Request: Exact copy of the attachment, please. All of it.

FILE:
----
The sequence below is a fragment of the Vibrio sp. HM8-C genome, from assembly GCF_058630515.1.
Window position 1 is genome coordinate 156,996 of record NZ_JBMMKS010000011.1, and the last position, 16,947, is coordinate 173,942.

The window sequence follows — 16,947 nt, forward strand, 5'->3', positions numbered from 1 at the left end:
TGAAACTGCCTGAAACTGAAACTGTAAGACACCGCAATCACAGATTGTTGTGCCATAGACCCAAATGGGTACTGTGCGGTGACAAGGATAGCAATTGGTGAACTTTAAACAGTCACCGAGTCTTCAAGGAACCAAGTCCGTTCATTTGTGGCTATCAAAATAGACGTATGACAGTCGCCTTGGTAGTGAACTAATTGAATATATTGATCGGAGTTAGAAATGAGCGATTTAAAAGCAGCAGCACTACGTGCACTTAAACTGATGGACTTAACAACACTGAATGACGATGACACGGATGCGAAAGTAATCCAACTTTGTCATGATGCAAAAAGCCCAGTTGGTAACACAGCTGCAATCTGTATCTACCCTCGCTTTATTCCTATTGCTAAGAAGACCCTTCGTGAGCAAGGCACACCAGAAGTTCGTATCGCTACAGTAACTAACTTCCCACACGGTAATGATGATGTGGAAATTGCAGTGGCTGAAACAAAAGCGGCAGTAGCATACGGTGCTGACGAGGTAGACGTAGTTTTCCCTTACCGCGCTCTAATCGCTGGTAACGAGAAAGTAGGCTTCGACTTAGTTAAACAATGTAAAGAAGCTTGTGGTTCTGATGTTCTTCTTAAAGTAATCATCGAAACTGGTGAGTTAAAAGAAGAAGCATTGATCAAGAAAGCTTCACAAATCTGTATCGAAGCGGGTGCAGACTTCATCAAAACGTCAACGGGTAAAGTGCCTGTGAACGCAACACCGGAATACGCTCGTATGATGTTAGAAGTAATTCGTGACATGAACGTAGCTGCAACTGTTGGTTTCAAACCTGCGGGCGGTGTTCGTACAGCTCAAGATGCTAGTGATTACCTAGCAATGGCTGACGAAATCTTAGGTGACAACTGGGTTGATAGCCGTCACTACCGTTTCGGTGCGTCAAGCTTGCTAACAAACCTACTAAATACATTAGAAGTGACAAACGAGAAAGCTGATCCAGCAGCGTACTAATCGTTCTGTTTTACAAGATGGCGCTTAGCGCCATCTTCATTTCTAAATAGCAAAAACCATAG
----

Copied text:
The sequence below is a fragment of the Vibrio sp. HM8-C genome, from assembly GCF_058630515.1.
Window position 1 is genome coordinate 156,996 of record NZ_JBMMKS010000011.1, and the last position, 16,947, is coordinate 173,942.

The window sequence follows — 16,947 nt, forward strand, 5'->3', positions numbered from 1 at the left end:
TGAAACTGCCTGAAACTGAAACTGTAAGACACCGCAATCACAGATTGTTGTGCCATAGACCCAAATGGGTACTGTGCGGTGACAAGGATAGCAATTGGTGAACTTTAAACAGTCACCGAGTCTTCAAGGAACCAAGTCCGTTCATTTGTGGCTATCAAAATAGACGTATGACAGTCGCCTTGGTAGTGAACTAATTGAATATATTGATCGGAGTTAGAAATGAGCGATTTAAAAGCAGCAGCACTACGTGCACTTAAACTGATGGACTTAACAACACTGAATGACGATGACACGGATGCGAAAGTAATCCAACTTTGTCATGATGCAAAAAGCCCAGTTGGTAACACAGCTGCAATCTGTATCTACCCTCGCTTTATTCCTATTGCTAAGAAGACCCTTCGTGAGCAAGGCACACCAGAAGTTCGTATCGCTACAGTAACTAACTTCCCACACGGTAATGATGATGTGGAAATTGCAGTGGCTGAAACAAAAGCGGCAGTAGCATACGGTGCTGACGAGGTAGACGTAGTTTTCCCTTACCGCGCTCTAATCGCTGGTAACGAGAAAGTAGGCTTCGACTTAGTTAAACAATGTAAAGAAGCTTGTGGTTCTGATGTTCTTCTTAAAGTAATCATCGAAACTGGTGAGTTAAAAGAAGAAGCATTGATCAAGAAAGCTTCACAAATCTGTATCGAAGCGGGTGCAGACTTCATCAAAACGTCAACGGGTAAAGTGCCTGTGAACGCAACACCGGAATACGCTCGTATGATGTTAGAAGTAATTCGTGACATGAACGTAGCTGCAACTGTTGGTTTCAAACCTGCGGGCGGTGTTCGTACAGCTCAAGATGCTAGTGATTACCTAGCAATGGCTGACGAAATCTTAGGTGACAACTGGGTTGATAGCCGTCACTACCGTTTCGGTGCGTCAAGCTTGCTAACAAACCTACTAAATACATTAGAAGTGACAAACGAGAAAGCTGATCCAGCAGCGTACTAATCGTTCTGTTTTACAAGATGGCGCTTAGCGCCATCTTCATTTCTAAATAGCAAAAACCATAG